By Kathy Sisk
Dear Kathy: Are there common types of objections? How can I address them?
Answer: When you analyze the objections you receive from your prospects, you will find that they typically fit into one of six groups. After each type of objection, I’ve provided an example of the prospect’s expression of that objection, followed by how you should interpret it.
- Objection 1: Money—“Too much money” or “I don’t have enough money” means there is a misunderstanding or misconception of the cost.
- Objection 2: Time—“Not now, call back” or “Call me in the spring” indicates there is a condition standing in the way.
- Objection 3: Information—“Send me information” or “I have to talk it over with my partner” means you need to qualify this; the prospect may lack of information.
- Objection 4: Competition—“I know someone in the business” or “I like ABC Company” is an opportunity to educate the prospect.
- Objection 5: Customer Service—“I don’t like salespeople” or “I never do business over the telephone” reveals that the prospect had a bad situation or experience.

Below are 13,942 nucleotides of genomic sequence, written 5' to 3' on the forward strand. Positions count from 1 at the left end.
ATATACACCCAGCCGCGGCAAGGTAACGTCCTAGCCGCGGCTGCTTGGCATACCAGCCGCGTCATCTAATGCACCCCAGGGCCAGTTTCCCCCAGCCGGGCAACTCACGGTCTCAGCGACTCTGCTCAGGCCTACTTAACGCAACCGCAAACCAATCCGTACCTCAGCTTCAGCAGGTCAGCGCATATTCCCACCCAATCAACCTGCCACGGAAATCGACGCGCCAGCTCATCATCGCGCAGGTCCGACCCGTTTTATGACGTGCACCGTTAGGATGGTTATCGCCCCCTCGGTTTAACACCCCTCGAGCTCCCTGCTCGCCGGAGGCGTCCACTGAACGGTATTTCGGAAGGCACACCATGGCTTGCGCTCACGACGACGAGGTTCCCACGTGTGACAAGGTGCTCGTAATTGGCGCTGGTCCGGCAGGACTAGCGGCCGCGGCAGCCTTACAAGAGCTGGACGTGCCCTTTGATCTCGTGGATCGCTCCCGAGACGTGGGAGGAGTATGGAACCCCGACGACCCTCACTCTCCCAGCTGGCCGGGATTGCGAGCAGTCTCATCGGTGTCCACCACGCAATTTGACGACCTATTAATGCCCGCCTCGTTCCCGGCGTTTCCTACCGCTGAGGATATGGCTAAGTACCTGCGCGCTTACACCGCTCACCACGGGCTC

- Objection 6: Silence—or guttural utterances are signs that you’re losing control. You’ll need to break through undetermined barriers. Take control of the situation, and get prospect to open up.
Once you have categorized and interpreted your prospect’s objections, the next step is to narrow down the real issues and begin to overcome the objections. Keep in mind that a correct interpretation enables you to select the most effective objection-handling method.
Email your questions to firstname.lastname@example.org.
Kathy Sisk is founder and president of Kathy Sisk Enterprises Inc., located in California. Kathy is a trainer and consultant, contributing thirty-five years of expertise to the telemarketing, sales, and customer service industries. She is a published author with many manuals and books, including Overcoming Objections and Successful Telemarketing.
[From Connection Magazine – May 2013]